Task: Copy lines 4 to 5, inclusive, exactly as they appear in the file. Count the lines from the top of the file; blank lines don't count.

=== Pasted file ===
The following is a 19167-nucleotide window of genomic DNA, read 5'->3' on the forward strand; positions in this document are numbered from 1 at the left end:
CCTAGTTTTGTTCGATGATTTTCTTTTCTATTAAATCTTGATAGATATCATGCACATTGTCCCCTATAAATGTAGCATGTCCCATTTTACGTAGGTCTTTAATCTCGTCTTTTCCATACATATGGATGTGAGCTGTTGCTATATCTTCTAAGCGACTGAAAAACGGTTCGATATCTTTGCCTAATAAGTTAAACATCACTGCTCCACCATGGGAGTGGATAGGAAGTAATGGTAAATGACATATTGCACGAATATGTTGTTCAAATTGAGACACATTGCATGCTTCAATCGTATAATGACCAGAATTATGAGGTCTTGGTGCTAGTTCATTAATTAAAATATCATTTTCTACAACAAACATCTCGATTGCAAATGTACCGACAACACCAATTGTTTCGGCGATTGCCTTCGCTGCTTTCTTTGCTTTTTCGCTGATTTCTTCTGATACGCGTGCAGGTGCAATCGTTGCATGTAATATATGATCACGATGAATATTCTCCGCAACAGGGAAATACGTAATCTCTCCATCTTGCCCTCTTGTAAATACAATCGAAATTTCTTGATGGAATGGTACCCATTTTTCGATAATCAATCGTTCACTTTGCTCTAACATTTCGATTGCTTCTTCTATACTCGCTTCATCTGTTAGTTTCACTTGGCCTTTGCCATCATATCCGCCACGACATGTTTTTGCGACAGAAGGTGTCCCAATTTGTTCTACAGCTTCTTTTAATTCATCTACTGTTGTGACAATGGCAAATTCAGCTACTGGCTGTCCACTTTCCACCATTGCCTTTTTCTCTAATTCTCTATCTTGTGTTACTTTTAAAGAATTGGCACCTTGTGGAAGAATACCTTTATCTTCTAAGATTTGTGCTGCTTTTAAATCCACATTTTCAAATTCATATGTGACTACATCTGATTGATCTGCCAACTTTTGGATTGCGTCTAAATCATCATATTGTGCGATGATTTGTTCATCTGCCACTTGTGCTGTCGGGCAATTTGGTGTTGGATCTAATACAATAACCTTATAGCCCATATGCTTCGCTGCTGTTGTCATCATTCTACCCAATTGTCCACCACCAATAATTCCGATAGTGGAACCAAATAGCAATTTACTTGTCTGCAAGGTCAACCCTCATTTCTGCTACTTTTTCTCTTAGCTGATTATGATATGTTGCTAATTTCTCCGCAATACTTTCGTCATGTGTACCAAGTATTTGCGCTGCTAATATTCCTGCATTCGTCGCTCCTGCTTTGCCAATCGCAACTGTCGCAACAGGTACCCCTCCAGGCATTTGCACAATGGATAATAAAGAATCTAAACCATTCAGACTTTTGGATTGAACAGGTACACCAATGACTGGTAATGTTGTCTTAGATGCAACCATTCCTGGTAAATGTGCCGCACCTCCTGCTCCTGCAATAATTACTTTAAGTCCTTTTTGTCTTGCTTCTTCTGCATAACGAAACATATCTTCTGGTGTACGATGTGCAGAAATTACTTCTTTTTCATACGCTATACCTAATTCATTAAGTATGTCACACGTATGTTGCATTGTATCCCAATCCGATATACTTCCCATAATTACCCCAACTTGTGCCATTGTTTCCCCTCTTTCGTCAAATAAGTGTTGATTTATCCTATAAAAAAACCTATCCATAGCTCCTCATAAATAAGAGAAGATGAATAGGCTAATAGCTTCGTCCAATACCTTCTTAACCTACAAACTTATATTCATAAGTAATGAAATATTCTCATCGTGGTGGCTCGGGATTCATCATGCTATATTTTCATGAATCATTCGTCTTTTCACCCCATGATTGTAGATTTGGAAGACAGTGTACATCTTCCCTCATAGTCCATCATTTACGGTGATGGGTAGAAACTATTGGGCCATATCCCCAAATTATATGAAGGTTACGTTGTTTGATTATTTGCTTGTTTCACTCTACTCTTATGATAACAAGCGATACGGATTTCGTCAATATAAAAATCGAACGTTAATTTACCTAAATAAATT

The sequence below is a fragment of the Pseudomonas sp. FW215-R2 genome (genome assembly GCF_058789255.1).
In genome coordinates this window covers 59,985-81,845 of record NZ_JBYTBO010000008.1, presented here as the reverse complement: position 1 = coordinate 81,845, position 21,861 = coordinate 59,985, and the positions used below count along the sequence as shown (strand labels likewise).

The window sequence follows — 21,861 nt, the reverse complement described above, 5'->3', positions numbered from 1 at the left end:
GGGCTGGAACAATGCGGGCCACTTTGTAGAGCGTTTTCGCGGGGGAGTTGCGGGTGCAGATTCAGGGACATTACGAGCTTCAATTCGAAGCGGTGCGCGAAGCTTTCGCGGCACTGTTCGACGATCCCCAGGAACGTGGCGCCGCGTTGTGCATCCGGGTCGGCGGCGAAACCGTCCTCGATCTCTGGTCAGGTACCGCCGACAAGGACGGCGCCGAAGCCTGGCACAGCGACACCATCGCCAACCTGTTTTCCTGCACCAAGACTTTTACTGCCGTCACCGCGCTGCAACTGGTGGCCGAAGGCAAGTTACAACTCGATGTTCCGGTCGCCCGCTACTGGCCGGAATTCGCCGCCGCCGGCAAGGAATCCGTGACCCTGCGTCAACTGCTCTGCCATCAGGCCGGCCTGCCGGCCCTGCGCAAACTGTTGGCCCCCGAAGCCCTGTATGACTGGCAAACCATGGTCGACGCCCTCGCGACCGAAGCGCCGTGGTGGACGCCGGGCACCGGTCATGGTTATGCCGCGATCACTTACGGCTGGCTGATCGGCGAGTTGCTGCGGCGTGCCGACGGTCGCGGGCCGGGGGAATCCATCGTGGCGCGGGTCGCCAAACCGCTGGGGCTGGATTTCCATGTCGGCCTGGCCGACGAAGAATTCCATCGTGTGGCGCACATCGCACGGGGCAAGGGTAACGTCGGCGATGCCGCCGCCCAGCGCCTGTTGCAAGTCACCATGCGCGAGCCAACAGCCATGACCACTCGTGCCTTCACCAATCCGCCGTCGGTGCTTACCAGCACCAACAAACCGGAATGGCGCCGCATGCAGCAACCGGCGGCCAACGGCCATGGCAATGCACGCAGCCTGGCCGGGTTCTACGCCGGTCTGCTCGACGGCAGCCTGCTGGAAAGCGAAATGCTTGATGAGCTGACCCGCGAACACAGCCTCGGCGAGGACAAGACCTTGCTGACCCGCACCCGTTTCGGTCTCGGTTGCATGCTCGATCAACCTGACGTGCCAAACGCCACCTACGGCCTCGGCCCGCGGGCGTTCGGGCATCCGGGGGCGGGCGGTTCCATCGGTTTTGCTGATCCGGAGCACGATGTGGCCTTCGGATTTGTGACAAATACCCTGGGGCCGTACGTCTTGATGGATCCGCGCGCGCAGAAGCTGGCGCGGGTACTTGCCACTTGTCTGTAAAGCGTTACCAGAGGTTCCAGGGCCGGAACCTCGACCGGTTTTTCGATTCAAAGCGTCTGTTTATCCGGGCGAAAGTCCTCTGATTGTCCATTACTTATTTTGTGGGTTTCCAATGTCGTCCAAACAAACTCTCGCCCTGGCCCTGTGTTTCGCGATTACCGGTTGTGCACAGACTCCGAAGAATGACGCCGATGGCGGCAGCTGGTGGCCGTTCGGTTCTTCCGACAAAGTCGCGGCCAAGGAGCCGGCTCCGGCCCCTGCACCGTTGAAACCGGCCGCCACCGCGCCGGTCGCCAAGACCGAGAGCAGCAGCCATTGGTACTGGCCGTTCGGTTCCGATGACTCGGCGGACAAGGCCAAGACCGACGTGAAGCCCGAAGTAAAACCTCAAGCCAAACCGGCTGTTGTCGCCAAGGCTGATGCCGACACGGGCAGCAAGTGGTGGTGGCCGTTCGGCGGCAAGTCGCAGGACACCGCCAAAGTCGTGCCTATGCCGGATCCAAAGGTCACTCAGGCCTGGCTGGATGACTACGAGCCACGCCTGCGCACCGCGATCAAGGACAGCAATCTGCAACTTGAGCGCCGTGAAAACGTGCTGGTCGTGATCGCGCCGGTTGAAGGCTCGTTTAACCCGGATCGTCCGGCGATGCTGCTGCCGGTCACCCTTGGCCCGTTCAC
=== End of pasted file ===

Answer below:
In genome coordinates this window covers 59,985-81,845 of record NZ_JBYTBO010000008.1, presented here as the reverse complement: position 1 = coordinate 81,845, position 21,861 = coordinate 59,985, and the positions used below count along the sequence as shown (strand labels likewise).

The window sequence follows — 21,861 nt, the reverse complement described above, 5'->3', positions numbered from 1 at the left end: